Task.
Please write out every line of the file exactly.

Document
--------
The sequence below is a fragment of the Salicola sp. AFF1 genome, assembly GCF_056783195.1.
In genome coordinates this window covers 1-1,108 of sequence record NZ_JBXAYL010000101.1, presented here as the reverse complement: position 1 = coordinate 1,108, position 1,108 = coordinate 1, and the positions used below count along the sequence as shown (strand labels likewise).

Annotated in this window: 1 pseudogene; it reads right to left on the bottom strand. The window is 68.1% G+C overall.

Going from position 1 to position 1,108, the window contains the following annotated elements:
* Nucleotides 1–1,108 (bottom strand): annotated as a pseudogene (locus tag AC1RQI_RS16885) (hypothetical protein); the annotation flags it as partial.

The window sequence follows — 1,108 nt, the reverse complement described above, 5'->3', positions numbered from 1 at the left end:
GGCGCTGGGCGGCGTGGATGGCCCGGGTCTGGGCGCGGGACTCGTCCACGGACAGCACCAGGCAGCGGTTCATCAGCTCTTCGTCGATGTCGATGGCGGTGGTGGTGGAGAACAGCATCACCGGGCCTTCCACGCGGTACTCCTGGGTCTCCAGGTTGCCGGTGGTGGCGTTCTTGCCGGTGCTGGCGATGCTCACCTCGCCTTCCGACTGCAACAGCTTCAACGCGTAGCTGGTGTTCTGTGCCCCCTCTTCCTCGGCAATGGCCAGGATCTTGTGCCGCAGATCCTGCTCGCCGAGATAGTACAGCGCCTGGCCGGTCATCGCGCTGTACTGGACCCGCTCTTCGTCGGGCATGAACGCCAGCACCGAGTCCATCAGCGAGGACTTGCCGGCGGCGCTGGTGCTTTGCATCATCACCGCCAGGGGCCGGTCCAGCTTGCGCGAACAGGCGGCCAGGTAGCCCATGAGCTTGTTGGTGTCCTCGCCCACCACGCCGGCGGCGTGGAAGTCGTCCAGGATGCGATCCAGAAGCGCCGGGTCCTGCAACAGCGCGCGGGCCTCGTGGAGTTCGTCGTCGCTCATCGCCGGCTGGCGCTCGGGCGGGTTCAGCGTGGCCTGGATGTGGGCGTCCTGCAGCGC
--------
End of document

The sequence below is a fragment of the Salicola sp. AFF1 genome, assembly GCF_056783195.1.
In genome coordinates this window covers 1-1,108 of sequence record NZ_JBXAYL010000101.1, presented here as the reverse complement: position 1 = coordinate 1,108, position 1,108 = coordinate 1, and the positions used below count along the sequence as shown (strand labels likewise).

Annotated in this window: 1 pseudogene; it reads right to left on the bottom strand. The window is 68.1% G+C overall.

Going from position 1 to position 1,108, the window contains the following annotated elements:
* Nucleotides 1–1,108 (bottom strand): annotated as a pseudogene (locus tag AC1RQI_RS16885) (hypothetical protein); the annotation flags it as partial.

The window sequence follows — 1,108 nt, the reverse complement described above, 5'->3', positions numbered from 1 at the left end:
GGCGCTGGGCGGCGTGGATGGCCCGGGTCTGGGCGCGGGACTCGTCCACGGACAGCACCAGGCAGCGGTTCATCAGCTCTTCGTCGATGTCGATGGCGGTGGTGGTGGAGAACAGCATCACCGGGCCTTCCACGCGGTACTCCTGGGTCTCCAGGTTGCCGGTGGTGGCGTTCTTGCCGGTGCTGGCGATGCTCACCTCGCCTTCCGACTGCAACAGCTTCAACGCGTAGCTGGTGTTCTGTGCCCCCTCTTCCTCGGCAATGGCCAGGATCTTGTGCCGCAGATCCTGCTCGCCGAGATAGTACAGCGCCTGGCCGGTCATCGCGCTGTACTGGACCCGCTCTTCGTCGGGCATGAACGCCAGCACCGAGTCCATCAGCGAGGACTTGCCGGCGGCGCTGGTGCTTTGCATCATCACCGCCAGGGGCCGGTCCAGCTTGCGCGAACAGGCGGCCAGGTAGCCCATGAGCTTGTTGGTGTCCTCGCCCACCACGCCGGCGGCGTGGAAGTCGTCCAGGATGCGATCCAGAAGCGCCGGGTCCTGCAACAGCGCGCGGGCCTCGTGGAGTTCGTCGTCGCTCATCGCCGGCTGGCGCTCGGGCGGGTTCAGCGTGGCCTGGATGTGGGCGTCCTGCAGCGC